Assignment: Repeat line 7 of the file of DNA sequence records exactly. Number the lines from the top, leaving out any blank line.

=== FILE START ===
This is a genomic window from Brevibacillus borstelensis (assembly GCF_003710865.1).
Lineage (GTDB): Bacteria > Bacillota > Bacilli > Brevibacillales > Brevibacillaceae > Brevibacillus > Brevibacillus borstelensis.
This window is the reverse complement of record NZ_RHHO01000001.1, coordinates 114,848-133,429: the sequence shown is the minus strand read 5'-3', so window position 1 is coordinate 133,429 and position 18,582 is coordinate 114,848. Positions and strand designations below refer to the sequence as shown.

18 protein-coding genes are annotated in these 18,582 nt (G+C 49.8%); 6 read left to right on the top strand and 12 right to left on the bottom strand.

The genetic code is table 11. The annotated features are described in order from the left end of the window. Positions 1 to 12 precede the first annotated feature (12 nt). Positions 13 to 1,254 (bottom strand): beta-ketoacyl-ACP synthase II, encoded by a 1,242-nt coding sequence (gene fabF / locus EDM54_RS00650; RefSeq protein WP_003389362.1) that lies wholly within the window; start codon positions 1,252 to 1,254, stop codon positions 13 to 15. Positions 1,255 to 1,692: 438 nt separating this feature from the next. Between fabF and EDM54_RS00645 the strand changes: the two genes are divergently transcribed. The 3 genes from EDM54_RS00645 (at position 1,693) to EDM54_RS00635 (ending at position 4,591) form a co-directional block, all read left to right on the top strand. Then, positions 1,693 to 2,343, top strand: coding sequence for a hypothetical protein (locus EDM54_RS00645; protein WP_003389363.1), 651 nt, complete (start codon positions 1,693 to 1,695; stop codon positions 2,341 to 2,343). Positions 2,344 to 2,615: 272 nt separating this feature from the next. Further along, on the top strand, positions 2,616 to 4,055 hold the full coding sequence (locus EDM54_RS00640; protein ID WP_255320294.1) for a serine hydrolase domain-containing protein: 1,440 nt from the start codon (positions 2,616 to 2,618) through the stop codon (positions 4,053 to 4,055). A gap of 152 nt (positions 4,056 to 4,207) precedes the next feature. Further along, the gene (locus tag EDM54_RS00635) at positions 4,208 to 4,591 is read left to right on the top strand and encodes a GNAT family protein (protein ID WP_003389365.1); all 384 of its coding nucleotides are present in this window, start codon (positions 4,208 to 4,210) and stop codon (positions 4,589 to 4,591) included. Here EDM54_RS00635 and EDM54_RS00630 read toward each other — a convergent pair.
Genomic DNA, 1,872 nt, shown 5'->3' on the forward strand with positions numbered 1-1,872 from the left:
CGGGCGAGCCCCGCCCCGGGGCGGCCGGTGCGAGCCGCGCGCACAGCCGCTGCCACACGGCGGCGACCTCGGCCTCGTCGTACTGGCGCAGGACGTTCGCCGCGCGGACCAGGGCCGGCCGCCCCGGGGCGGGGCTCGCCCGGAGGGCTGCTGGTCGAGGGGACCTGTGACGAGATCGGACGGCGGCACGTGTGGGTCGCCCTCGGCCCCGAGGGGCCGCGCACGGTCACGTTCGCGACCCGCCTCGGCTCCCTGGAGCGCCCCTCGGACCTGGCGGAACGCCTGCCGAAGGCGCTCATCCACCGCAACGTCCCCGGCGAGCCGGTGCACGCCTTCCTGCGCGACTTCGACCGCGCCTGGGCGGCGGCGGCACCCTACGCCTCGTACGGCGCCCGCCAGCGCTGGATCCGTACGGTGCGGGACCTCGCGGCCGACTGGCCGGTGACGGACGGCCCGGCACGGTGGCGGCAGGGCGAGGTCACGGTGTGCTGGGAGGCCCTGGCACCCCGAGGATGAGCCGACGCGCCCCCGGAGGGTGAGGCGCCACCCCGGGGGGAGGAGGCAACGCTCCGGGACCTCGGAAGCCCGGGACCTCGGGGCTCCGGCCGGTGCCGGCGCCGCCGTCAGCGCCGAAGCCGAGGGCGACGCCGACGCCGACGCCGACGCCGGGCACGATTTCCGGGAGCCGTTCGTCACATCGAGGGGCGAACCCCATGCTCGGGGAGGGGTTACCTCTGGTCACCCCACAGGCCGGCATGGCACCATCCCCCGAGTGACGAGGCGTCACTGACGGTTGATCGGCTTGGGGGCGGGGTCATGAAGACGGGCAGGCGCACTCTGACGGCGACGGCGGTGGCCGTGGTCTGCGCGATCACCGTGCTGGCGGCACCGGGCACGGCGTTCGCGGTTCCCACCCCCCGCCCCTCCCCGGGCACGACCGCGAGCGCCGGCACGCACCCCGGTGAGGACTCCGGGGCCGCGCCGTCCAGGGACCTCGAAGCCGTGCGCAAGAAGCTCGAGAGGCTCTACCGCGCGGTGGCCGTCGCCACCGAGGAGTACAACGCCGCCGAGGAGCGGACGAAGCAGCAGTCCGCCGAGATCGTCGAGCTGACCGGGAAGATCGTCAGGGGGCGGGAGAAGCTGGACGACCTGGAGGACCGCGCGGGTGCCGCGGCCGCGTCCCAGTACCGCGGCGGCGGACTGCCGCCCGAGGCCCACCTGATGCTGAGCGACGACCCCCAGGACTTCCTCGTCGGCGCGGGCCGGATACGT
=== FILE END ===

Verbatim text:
CGGGCGAGCCCCGCCCCGGGGCGGCCGGTGCGAGCCGCGCGCACAGCCGCTGCCACACGGCGGCGACCTCGGCCTCGTCGTACTGGCGCAGGACGTTCGCCGCGCGGACCAGGGCCGGCCGCCCCGGGGCGGGGCTCGCCCGGAGGGCTGCTGGTCGAGGGGACCTGTGACGAGATCGGACGGCGGCACGTGTGGGTCGCCCTCGGCCCCGAGGGGCCGCGCACGGTCACGTTCGCGACCCGCCTCGGCTCCCTGGAGCGCCCCTCGGACCTGGCGGAACGCCTGCCGAAGGCGCTCATCCACCGCAACGTCCCCGGCGAGCCGGTGCACGCCTTCCTGCGCGACTTCGACCGCGCCTGGGCGGCGGCGGCACCCTACGCCTCGTACGGCGCCCGCCAGCGCTGGATCCGTACGGTGCGGGACCTCGCGGCCGACTGGCCGGTGACGGACGGCCCGGCACGGTGGCGGCAGGGCGAGGTCACGGTGTGCTGGGAGGCCCTGGCACCCCGAGGATGAGCCGACGCGCCCCCGGAGGGTGAGGCGCCACCCCGGGGGGAGGAGGCAACGCTCCGGGACCTCGGAAGCCCGGGACCTCGGGGCTCCGGCCGGTGCCGGCGCCGCCGTCAGCGCCGAAGCCGAGGGCGACGCCGACGCCGACGCCGACGCCGGGCACGATTTCCGGGAGCCGTTCGTCACATCGAGGGGCGAACCCCATGCTCGGGGAGGGGTTACCTCTGGTCACCCCACAGGCCGGCATGGCACCATCCCCCGAGTGACGAGGCGTCACTGACGGTTGATCGGCTTGGGGGCGGGGTCATGAAGACGGGCAGGCGCACTCTGACGGCGACGGCGGTGGCCGTGGTCTGCGCGATCACCGTGCTGGCGGCACCGGGCACGGCGTTCGCGGTTCCCACCCCCCGCCCCTCCCCGGGCACGACCGCGAGCGCCGGCACGCACCCCGGTGAGGACTCCGGGGCCGCGCCGTCCAGGGACCTCGAAGCCGTGCGCAAGAAGCTCGAGAGGCTCTACCGCGCGGTGGCCGTCGCCACCGAGGAGTACAACGCCGCCGAGGAGCGGACGAAGCAGCAGTCCGCCGAGATCGTCGAGCTGACCGGGAAGATCGTCAGGGGGCGGGAGAAGCTGGACGACCTGGAGGACCGCGCGGGTGCCGCGGCCGCGTCCCAGTACCGCGGCGGCGGACTGCCGCCCGAGGCCCACCTGATGCTGAGCGACGACCCCCAGGACTTCCTCGTCGGCGCGGGCCGGATACGT